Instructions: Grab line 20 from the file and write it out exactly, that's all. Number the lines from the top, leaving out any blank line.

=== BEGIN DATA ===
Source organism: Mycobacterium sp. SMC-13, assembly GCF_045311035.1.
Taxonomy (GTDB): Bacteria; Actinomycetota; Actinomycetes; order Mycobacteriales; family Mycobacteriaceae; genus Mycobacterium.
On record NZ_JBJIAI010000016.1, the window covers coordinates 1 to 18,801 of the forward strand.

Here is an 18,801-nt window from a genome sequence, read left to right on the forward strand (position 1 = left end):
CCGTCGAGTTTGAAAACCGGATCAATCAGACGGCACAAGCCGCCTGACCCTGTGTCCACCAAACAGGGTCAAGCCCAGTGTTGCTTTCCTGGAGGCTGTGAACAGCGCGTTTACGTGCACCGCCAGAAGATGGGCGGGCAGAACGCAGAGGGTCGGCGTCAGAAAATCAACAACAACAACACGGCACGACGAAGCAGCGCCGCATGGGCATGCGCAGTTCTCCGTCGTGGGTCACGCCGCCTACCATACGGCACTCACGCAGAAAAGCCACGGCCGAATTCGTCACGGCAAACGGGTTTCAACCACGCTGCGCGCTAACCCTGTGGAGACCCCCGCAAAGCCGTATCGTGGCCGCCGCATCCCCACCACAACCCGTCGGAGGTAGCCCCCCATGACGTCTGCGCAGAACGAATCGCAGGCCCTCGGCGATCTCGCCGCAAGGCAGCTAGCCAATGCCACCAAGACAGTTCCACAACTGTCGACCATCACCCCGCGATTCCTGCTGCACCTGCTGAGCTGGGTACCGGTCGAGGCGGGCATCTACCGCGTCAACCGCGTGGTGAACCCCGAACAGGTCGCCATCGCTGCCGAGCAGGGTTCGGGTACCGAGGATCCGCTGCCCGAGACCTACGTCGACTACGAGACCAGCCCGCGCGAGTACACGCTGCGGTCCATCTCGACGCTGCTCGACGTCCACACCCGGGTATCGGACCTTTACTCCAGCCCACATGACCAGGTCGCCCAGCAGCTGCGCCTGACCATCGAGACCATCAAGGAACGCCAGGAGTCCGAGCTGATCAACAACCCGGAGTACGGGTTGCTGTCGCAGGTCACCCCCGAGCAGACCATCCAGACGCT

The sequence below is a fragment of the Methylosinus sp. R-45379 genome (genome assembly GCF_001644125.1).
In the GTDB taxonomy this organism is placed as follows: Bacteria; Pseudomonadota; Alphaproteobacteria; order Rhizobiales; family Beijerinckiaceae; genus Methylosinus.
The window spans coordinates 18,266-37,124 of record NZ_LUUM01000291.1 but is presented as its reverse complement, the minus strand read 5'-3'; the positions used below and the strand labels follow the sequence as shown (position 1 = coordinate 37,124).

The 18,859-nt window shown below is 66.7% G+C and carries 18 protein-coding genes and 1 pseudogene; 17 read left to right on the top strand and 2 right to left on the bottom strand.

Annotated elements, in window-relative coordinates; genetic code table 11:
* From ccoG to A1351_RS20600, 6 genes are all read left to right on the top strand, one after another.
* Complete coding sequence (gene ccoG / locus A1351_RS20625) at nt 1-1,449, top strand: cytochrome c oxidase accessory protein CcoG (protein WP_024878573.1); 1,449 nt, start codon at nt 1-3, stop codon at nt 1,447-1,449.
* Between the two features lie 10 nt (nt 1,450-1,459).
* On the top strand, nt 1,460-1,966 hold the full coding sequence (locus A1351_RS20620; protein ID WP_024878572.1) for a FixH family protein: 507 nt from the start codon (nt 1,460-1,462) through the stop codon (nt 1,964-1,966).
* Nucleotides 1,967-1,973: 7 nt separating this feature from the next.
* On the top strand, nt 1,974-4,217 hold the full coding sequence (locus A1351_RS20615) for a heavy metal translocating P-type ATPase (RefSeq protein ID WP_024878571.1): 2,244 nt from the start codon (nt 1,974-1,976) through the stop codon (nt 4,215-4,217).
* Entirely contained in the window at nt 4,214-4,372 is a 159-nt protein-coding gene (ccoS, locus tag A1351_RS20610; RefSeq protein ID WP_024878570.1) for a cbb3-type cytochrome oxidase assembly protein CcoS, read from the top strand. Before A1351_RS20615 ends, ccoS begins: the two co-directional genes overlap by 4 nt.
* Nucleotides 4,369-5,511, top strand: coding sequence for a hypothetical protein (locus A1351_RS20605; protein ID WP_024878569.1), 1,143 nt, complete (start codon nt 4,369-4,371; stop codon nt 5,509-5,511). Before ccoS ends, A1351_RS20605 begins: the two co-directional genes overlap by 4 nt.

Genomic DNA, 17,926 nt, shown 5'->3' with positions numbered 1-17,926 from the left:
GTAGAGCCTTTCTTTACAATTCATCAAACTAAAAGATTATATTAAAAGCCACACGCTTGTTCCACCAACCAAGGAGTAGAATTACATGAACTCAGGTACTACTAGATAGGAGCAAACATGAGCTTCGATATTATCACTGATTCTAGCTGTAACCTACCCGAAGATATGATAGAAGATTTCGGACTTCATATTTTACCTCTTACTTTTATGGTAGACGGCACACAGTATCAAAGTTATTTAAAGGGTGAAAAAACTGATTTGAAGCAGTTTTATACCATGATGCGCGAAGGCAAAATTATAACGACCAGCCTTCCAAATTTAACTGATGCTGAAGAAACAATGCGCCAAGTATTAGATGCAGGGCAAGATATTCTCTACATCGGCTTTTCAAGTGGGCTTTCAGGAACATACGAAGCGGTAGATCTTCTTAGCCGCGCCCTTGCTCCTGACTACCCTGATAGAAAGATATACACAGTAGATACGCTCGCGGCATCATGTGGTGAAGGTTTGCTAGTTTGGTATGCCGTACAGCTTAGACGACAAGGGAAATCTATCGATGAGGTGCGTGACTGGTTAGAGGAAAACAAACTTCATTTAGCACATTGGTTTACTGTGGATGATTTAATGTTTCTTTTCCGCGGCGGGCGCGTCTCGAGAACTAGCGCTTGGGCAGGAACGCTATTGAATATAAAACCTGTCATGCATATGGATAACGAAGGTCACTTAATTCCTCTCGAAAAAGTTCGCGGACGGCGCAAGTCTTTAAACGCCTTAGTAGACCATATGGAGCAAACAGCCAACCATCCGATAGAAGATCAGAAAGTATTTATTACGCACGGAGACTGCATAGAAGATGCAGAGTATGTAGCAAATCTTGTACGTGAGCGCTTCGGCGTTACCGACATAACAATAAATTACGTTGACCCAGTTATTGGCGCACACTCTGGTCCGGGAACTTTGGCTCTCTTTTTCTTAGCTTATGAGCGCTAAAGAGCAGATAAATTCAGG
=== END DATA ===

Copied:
GTAGAGCCTTTCTTTACAATTCATCAAACTAAAAGATTATATTAAAAGCCACACGCTTGTTCCACCAACCAAGGAGTAGAATTACATGAACTCAGGTACTACTAGATAGGAGCAAACATGAGCTTCGATATTATCACTGATTCTAGCTGTAACCTACCCGAAGATATGATAGAAGATTTCGGACTTCATATTTTACCTCTTACTTTTATGGTAGACGGCACACAGTATCAAAGTTATTTAAAGGGTGAAAAAACTGATTTGAAGCAGTTTTATACCATGATGCGCGAAGGCAAAATTATAACGACCAGCCTTCCAAATTTAACTGATGCTGAAGAAACAATGCGCCAAGTATTAGATGCAGGGCAAGATATTCTCTACATCGGCTTTTCAAGTGGGCTTTCAGGAACATACGAAGCGGTAGATCTTCTTAGCCGCGCCCTTGCTCCTGACTACCCTGATAGAAAGATATACACAGTAGATACGCTCGCGGCATCATGTGGTGAAGGTTTGCTAGTTTGGTATGCCGTACAGCTTAGACGACAAGGGAAATCTATCGATGAGGTGCGTGACTGGTTAGAGGAAAACAAACTTCATTTAGCACATTGGTTTACTGTGGATGATTTAATGTTTCTTTTCCGCGGCGGGCGCGTCTCGAGAACTAGCGCTTGGGCAGGAACGCTATTGAATATAAAACCTGTCATGCATATGGATAACGAAGGTCACTTAATTCCTCTCGAAAAAGTTCGCGGACGGCGCAAGTCTTTAAACGCCTTAGTAGACCATATGGAGCAAACAGCCAACCATCCGATAGAAGATCAGAAAGTATTTATTACGCACGGAGACTGCATAGAAGATGCAGAGTATGTAGCAAATCTTGTACGTGAGCGCTTCGGCGTTACCGACATAACAATAAATTACGTTGACCCAGTTATTGGCGCACACTCTGGTCCGGGAACTTTGGCTCTCTTTTTCTTAGCTTATGAGCGCTAAAGAGCAGATAAATTCAGG